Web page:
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Dr Julian Heng

Curtin University/Perkins Institute for Medical Research


Presentation Title

Causative mutations in human brain developmental disorder - detection as a first step on the path to new remedies

Cell and Developmental Biology Session


The functions of the human brain rely on the precise production and assembly of neurons into specific circuits, and for neural circuits to wire and fire appropriately over the course of life. Disruptions to these key developmental steps can result in brain disorders such as microcephaly, autism spectrum disorder, psychosis and early onset neurodegeneration. In this presentation, I will discuss our recent findings on the genetic basis for brain disorders. We have integrated next generation sequencing data with functional assays to model genetic mutations in living brain cells so as to establish their causative actions which underlie defective brain growth (microcephaly), neural circuit formation (autism spectrum disorder, psychosis) and brain homeostasis (neurodegeneration).

Our research has led to the discovery of novel molecular mechanisms for brain development and homeostasis. Perhaps most importantly, our research ends the diagnostic journey for individuals who live with a brain disorder, and improves genetic counselling. The health-economic benefits supporting our ambition to develop effective, presymptomatic diagnostic testing for brain disorders stands alongside our long-term goal to define the genetic basis for brain development and disease in our community.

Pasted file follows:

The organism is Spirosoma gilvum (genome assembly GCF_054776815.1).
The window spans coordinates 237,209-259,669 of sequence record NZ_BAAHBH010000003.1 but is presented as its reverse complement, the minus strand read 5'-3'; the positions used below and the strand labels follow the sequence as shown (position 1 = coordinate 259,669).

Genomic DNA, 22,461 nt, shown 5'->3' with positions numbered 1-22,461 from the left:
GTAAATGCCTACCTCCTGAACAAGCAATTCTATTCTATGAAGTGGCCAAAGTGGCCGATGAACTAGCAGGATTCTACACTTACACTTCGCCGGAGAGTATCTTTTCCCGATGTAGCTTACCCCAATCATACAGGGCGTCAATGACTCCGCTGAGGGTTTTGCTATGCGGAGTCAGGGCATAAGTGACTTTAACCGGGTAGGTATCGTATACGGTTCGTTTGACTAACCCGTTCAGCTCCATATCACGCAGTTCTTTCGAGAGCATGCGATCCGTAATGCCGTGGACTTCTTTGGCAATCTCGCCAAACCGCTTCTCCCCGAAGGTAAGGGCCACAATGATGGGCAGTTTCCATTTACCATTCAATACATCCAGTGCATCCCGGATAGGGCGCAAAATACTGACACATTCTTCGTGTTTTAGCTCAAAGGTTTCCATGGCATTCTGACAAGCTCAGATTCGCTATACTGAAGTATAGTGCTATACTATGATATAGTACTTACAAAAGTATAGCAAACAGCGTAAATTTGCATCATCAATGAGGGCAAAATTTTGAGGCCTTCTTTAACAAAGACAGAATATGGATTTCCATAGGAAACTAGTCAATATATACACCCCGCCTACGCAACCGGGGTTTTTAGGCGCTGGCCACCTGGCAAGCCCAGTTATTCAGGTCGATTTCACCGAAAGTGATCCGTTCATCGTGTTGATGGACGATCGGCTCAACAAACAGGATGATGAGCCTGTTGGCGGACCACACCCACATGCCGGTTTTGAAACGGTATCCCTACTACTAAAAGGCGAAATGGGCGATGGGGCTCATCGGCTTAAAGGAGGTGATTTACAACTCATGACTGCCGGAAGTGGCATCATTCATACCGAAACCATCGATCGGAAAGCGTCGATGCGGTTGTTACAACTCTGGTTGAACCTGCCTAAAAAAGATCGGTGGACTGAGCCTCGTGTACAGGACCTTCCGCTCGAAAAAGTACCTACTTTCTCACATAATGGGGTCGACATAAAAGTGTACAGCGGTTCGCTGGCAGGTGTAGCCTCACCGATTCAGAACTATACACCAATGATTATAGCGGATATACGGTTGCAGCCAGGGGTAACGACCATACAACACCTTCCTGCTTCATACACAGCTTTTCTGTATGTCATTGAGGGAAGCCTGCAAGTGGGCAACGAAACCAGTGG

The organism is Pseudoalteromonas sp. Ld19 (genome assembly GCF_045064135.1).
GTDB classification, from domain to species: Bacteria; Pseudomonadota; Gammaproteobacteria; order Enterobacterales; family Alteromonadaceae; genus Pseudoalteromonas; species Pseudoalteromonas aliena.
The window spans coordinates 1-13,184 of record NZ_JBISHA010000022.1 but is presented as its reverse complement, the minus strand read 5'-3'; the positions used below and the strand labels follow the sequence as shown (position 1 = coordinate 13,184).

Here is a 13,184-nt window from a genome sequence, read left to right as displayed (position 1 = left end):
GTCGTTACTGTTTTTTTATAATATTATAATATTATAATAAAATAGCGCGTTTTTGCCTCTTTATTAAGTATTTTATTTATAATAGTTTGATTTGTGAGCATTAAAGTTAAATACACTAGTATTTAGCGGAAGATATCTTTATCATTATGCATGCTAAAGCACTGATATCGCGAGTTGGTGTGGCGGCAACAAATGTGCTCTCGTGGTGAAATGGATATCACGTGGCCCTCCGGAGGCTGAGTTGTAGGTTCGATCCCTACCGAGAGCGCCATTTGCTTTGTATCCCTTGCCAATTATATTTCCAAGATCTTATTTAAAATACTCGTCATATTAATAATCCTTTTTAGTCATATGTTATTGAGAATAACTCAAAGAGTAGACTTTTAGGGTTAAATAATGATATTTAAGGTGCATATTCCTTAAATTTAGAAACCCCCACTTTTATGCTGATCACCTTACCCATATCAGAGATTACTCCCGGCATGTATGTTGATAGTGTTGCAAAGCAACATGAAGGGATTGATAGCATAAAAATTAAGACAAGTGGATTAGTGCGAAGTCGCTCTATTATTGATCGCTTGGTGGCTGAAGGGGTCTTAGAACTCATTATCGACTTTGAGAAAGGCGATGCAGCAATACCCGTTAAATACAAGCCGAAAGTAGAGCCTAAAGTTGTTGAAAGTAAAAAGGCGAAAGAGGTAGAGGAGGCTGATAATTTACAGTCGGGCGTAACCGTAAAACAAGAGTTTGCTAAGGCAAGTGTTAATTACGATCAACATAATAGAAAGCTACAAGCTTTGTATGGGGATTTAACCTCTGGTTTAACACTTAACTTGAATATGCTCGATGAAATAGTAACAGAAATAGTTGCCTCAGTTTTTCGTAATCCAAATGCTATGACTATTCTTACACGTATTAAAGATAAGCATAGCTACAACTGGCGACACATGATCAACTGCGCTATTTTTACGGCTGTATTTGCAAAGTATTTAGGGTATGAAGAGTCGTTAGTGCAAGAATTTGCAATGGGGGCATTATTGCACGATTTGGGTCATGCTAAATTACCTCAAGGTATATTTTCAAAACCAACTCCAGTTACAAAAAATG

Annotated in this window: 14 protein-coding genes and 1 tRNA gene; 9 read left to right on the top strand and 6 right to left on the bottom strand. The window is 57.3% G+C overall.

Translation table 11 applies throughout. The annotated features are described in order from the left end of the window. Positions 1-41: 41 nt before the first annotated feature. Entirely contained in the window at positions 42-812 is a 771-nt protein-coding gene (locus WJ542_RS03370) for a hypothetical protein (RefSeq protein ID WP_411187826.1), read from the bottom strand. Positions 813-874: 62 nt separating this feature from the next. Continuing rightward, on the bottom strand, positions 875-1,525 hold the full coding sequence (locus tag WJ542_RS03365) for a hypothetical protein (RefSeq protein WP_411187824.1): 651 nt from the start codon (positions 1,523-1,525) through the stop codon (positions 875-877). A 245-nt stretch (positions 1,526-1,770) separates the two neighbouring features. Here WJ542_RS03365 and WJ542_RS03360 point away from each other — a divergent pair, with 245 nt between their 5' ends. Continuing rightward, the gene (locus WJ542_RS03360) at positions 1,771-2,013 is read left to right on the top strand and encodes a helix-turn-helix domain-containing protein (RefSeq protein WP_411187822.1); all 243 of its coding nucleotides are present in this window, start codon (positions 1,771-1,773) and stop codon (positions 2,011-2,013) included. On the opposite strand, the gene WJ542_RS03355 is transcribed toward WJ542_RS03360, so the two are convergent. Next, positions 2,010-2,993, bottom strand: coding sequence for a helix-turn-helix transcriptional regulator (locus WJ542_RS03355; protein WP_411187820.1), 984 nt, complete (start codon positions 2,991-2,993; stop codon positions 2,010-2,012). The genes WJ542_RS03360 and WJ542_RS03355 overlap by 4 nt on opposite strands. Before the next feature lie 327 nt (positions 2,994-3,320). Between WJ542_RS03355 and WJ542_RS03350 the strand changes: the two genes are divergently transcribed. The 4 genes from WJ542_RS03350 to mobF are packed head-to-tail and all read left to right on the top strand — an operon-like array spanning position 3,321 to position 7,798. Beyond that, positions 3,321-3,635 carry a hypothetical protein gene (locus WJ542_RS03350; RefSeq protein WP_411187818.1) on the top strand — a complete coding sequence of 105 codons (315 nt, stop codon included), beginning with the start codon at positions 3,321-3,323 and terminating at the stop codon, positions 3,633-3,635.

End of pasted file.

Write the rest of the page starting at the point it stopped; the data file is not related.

Julian attained his Bachelorís of Science from UWA (1993-1996) then undertook a PhD in developmental neuroscience at the University of Melbourne (1998-2002), working at the Howard Florey Institute. He next trained as a CJ Martin Fellow and then as an MRC Career Development Fellow at the National Institute for Medical Research (Mill Hill, UK) from 2004 to 2008. In 2010, Julian was appointed Group Leader at the Australian Regenerative Medicine Institute (Clayton, Australia) and received a Career Development Award (Level 1, NH&MRC). He then relocated his research to the Harry Perkins Institute of Medical Research (Perth, Western Australia) to establish the Brain Growth and Disease Laboratory. In March 2017, Julian was appointed group leader within Curtin Universityís Neuroscience Laboratories with the goal to apply functional genomics to support the accurate diagnosis and treatment of brain developmental disorders and early onset neurodegeneration.

Last Updated on Wednesday, 23 August 2017 08:41
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